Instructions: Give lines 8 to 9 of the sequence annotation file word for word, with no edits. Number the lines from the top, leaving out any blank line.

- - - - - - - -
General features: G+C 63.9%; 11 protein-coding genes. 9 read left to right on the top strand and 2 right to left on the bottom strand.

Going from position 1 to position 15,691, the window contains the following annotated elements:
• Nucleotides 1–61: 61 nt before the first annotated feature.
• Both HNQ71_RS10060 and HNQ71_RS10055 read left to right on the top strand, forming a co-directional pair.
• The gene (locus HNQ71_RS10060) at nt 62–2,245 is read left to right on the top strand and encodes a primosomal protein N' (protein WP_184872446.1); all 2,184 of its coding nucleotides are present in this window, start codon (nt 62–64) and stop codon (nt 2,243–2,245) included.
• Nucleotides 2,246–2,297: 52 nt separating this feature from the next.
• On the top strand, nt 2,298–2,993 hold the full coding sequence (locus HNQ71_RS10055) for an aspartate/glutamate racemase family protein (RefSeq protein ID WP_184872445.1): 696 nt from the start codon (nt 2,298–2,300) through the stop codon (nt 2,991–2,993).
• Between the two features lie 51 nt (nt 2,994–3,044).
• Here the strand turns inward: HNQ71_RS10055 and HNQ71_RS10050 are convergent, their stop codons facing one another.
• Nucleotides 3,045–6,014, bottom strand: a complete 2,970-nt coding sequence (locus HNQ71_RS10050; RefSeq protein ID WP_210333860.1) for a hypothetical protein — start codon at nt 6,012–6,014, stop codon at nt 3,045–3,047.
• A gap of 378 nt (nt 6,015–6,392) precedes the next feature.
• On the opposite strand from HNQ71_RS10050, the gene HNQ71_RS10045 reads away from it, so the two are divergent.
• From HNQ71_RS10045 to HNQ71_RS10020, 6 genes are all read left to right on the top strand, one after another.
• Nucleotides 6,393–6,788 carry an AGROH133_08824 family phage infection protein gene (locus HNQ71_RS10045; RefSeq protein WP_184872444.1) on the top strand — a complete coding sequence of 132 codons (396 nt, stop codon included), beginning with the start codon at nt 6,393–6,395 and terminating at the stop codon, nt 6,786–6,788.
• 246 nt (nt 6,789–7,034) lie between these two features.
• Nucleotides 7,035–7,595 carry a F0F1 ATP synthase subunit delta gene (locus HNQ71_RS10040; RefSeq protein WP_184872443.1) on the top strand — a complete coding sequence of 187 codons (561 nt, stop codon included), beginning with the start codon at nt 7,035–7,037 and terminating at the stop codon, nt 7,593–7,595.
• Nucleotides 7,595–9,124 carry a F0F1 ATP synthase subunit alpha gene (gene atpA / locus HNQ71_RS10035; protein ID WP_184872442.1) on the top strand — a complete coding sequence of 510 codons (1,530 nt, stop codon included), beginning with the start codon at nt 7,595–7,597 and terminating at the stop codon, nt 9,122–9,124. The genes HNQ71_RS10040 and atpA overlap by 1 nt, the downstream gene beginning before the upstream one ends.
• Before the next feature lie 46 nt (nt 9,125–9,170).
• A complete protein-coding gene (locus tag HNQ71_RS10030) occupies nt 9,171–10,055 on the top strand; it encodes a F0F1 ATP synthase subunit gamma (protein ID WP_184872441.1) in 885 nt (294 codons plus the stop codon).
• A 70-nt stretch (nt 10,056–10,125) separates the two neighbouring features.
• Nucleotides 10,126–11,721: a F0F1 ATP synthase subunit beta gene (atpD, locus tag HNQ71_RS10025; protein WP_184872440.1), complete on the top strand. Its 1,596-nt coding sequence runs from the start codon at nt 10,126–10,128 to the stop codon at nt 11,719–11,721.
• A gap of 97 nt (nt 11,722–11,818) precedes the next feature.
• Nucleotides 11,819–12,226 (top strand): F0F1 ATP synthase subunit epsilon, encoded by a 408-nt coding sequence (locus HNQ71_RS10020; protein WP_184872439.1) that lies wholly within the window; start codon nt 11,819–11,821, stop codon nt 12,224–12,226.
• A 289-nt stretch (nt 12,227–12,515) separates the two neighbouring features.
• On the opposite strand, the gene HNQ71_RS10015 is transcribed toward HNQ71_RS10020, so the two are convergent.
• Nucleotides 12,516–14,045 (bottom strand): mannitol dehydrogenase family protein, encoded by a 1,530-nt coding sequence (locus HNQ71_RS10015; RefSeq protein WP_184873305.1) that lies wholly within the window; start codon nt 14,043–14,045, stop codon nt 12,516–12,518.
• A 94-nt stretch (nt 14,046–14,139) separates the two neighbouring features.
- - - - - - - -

• Between the two features lie 51 nt (nt 2,994–3,044).
• Here the strand turns inward: HNQ71_RS10055 and HNQ71_RS10050 are convergent, their stop codons facing one another.